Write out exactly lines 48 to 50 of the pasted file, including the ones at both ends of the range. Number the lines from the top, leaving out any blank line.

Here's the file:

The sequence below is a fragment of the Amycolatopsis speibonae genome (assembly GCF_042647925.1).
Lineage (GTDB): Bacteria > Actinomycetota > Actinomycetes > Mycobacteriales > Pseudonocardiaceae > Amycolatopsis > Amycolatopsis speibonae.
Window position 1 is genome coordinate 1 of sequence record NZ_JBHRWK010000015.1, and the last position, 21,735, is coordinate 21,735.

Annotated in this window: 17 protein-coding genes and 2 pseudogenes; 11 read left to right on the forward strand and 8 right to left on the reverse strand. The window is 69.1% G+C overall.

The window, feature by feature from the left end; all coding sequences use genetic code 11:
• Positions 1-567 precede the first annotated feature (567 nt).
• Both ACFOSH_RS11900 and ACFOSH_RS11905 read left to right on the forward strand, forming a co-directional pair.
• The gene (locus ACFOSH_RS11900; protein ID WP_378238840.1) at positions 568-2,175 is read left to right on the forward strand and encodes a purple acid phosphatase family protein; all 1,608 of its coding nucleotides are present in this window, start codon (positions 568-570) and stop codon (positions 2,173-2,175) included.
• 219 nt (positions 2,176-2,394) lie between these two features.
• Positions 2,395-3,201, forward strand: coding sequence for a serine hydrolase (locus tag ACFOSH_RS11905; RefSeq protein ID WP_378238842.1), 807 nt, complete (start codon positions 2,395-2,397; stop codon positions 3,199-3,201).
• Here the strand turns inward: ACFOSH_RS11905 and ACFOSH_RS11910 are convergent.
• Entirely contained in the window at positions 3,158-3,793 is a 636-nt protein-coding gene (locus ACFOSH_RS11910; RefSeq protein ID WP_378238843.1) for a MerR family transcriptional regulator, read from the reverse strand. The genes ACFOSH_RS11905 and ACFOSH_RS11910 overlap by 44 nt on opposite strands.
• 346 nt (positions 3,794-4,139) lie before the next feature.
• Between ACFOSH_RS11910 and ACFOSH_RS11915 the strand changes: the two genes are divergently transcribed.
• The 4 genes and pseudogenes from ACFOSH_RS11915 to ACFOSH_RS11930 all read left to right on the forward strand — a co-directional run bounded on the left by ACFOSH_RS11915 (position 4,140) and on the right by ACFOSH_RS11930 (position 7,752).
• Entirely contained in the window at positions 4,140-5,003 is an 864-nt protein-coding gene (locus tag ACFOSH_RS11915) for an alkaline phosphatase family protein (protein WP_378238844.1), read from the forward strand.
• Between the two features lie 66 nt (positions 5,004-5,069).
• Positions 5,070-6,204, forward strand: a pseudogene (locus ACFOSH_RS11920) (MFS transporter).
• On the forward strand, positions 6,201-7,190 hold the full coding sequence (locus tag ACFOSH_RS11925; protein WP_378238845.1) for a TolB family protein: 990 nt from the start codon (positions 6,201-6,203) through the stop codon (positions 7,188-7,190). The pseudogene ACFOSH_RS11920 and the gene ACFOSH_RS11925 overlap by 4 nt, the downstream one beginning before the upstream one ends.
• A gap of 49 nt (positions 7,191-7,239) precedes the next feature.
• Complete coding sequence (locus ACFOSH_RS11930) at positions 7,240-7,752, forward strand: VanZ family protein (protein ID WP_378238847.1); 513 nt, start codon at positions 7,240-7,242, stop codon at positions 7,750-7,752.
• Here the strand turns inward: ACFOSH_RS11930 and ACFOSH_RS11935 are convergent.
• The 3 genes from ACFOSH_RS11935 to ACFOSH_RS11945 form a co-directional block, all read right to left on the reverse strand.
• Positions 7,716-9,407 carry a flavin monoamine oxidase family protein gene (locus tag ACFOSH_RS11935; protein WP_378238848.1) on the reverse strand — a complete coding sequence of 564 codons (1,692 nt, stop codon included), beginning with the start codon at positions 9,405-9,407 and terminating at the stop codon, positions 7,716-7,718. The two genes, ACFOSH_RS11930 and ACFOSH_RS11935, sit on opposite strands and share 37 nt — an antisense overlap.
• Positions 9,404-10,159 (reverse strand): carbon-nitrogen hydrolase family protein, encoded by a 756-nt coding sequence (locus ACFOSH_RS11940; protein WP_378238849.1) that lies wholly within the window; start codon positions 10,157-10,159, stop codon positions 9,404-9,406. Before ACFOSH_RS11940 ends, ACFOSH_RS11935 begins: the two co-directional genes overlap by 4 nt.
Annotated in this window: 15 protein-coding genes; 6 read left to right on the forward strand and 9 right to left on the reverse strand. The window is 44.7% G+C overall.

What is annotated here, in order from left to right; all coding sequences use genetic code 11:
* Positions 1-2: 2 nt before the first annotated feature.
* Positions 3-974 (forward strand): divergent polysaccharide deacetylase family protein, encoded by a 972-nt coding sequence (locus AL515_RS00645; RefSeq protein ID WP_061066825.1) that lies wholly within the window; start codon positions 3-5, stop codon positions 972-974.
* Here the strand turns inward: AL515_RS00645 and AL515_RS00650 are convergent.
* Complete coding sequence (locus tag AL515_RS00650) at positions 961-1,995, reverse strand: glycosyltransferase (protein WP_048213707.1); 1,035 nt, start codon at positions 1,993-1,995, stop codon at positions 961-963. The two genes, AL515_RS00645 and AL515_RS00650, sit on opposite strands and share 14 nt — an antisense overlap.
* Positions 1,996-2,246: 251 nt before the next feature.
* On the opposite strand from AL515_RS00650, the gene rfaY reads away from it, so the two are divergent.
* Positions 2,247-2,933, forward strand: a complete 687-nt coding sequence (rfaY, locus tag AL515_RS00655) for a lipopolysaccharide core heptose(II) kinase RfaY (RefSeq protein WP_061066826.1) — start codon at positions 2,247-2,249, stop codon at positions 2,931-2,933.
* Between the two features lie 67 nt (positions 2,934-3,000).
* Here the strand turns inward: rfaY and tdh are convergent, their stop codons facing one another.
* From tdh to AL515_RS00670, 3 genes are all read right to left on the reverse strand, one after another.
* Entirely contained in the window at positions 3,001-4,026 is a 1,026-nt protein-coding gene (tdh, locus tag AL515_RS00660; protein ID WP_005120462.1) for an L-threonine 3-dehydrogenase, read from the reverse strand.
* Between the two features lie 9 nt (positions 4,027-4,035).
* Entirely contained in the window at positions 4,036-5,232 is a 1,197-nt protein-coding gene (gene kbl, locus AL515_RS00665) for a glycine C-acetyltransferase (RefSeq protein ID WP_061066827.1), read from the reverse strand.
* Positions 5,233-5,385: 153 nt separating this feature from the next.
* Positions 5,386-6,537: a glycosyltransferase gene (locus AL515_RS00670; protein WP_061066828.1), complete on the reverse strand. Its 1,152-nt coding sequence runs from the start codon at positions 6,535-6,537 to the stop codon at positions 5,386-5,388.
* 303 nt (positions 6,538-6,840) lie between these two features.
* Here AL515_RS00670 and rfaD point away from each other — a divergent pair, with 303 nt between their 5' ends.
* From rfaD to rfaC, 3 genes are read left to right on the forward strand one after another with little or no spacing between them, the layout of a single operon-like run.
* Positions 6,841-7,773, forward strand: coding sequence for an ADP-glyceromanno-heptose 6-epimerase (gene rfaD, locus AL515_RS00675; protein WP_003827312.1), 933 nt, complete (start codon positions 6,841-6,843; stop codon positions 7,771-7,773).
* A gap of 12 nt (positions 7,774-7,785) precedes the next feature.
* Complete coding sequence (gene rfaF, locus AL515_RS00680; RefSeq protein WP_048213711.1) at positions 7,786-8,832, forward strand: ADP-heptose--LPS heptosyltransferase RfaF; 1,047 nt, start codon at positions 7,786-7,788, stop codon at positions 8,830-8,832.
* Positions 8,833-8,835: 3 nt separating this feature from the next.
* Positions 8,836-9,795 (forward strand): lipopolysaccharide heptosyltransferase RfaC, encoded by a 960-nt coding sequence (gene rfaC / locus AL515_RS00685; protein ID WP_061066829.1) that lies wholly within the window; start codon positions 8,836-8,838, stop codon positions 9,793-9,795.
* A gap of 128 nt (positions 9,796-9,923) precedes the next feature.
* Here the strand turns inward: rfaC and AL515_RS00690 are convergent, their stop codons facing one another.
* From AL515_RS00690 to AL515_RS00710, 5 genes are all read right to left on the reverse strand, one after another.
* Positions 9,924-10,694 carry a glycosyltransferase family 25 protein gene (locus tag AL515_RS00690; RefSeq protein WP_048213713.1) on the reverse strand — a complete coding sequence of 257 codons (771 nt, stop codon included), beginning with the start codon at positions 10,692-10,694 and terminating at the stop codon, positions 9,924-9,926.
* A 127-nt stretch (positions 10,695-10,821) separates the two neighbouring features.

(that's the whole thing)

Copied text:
* Complete coding sequence (gene rfaF, locus AL515_RS00680; RefSeq protein WP_048213711.1) at positions 7,786-8,832, forward strand: ADP-heptose--LPS heptosyltransferase RfaF; 1,047 nt, start codon at positions 7,786-7,788, stop codon at positions 8,830-8,832.
* Positions 8,833-8,835: 3 nt separating this feature from the next.
* Positions 8,836-9,795 (forward strand): lipopolysaccharide heptosyltransferase RfaC, encoded by a 960-nt coding sequence (gene rfaC / locus AL515_RS00685; protein ID WP_061066829.1) that lies wholly within the window; start codon positions 8,836-8,838, stop codon positions 9,793-9,795.